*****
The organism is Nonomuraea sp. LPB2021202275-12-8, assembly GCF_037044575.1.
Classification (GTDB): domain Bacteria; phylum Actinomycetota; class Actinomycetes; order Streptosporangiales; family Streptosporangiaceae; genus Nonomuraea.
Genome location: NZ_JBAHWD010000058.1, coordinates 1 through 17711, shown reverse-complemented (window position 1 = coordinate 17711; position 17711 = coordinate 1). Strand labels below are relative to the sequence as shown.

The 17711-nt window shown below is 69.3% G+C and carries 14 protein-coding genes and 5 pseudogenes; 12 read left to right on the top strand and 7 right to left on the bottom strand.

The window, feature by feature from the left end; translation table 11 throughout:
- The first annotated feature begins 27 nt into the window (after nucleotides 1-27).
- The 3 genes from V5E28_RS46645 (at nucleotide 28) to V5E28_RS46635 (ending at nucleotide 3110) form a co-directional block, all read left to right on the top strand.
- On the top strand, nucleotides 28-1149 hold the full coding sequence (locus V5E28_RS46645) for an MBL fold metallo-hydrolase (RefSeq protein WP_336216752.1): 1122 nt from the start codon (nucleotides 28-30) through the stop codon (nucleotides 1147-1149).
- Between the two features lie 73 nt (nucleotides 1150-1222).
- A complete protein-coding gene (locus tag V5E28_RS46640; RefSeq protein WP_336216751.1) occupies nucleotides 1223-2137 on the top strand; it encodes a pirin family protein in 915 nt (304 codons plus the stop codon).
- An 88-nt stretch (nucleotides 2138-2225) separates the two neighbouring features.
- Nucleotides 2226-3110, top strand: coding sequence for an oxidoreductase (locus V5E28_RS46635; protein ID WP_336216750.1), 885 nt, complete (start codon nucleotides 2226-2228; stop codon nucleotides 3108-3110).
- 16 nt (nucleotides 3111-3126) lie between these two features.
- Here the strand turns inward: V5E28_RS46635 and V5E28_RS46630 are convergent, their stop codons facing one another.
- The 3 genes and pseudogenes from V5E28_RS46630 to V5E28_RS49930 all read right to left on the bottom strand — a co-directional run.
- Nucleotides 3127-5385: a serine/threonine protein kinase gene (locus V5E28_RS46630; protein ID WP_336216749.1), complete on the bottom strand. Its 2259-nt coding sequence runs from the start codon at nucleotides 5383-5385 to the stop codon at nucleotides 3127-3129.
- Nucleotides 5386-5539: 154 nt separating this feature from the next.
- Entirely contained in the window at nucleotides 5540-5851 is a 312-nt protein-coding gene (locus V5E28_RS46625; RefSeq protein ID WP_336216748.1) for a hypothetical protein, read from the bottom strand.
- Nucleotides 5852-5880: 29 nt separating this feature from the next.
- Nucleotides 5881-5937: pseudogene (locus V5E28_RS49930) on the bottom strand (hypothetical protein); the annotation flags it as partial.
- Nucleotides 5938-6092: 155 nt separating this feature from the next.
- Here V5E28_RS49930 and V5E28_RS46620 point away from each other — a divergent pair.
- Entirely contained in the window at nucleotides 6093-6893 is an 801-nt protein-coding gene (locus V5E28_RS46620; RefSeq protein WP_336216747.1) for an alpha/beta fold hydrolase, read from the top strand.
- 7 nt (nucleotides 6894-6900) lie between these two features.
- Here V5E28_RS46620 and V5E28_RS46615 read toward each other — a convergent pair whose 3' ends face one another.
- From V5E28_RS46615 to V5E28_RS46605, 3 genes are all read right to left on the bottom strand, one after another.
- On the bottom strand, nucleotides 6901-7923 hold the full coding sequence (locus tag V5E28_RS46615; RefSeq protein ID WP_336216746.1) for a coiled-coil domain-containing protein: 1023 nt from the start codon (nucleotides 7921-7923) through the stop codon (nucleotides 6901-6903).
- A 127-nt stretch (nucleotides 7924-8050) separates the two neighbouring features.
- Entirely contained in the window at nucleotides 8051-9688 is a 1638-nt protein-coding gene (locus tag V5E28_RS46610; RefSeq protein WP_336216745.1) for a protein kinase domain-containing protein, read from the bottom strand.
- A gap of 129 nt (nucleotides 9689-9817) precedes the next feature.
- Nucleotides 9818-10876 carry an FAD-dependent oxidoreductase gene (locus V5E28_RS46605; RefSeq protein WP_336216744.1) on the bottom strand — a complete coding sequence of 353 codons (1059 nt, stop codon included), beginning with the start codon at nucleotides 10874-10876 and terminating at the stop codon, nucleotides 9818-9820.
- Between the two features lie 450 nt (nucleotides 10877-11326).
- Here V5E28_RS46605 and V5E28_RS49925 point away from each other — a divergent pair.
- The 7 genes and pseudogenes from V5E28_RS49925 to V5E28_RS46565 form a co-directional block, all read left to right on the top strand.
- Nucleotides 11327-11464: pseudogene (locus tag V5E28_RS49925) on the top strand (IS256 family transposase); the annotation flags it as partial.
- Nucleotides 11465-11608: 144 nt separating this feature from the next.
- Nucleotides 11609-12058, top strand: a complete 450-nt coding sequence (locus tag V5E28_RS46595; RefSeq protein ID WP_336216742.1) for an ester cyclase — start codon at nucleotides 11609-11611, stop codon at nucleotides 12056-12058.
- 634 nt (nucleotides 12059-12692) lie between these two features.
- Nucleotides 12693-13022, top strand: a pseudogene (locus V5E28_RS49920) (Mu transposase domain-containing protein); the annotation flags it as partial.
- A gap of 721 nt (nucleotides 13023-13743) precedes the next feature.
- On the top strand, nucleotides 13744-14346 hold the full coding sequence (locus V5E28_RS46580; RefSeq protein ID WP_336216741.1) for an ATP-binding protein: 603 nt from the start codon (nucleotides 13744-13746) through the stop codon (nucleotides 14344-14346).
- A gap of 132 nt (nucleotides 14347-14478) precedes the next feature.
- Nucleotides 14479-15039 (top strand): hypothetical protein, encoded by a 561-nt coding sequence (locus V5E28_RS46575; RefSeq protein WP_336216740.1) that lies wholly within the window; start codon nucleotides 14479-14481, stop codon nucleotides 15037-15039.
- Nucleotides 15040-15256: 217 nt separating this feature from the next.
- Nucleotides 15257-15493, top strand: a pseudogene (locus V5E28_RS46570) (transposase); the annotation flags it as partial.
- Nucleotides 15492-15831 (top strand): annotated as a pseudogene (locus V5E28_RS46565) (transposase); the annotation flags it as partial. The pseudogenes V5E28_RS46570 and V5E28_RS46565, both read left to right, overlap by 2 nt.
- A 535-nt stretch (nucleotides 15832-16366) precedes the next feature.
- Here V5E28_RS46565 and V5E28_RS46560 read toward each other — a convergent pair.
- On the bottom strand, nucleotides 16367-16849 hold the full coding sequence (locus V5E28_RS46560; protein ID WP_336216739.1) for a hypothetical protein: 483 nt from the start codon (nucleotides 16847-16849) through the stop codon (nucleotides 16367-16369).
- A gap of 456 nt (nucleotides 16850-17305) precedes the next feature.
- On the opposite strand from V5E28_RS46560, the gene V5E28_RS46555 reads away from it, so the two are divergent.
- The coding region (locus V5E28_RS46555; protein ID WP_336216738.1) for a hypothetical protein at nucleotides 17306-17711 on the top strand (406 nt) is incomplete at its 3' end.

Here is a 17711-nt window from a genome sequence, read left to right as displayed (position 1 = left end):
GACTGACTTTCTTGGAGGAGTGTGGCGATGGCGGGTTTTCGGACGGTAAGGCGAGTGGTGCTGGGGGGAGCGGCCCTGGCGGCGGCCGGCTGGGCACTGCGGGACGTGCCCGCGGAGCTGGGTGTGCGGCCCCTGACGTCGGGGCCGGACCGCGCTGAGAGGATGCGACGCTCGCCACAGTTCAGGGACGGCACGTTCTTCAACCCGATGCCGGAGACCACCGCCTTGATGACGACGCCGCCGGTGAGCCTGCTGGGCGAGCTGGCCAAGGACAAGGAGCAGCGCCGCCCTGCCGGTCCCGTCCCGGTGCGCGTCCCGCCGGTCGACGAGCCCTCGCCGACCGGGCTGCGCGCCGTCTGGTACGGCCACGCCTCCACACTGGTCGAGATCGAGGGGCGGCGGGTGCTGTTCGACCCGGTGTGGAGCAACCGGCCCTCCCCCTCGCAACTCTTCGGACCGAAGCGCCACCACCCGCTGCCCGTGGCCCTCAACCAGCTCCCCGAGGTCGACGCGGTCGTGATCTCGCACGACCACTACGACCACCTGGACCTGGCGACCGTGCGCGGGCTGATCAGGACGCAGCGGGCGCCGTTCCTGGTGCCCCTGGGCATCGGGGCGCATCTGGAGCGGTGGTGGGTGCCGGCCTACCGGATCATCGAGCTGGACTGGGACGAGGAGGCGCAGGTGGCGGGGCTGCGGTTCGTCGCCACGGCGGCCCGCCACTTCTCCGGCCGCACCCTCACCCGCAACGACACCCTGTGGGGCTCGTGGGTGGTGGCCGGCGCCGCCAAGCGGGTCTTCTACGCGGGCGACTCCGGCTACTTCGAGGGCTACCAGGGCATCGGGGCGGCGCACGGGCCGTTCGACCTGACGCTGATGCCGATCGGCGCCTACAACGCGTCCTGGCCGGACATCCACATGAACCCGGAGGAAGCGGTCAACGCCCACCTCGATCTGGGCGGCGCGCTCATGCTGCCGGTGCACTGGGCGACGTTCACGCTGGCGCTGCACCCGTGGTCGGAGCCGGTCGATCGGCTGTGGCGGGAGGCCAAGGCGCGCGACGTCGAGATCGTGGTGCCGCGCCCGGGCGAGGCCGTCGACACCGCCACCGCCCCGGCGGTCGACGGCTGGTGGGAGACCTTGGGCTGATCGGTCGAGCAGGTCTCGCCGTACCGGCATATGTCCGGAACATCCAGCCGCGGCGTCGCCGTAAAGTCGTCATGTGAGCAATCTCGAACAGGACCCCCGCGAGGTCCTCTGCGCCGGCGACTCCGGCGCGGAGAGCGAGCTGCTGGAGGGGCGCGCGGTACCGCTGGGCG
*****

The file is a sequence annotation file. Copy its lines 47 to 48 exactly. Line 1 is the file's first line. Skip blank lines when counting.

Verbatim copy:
- A 535-nt stretch (nucleotides 15832-16366) precedes the next feature.
- Here V5E28_RS46565 and V5E28_RS46560 read toward each other — a convergent pair.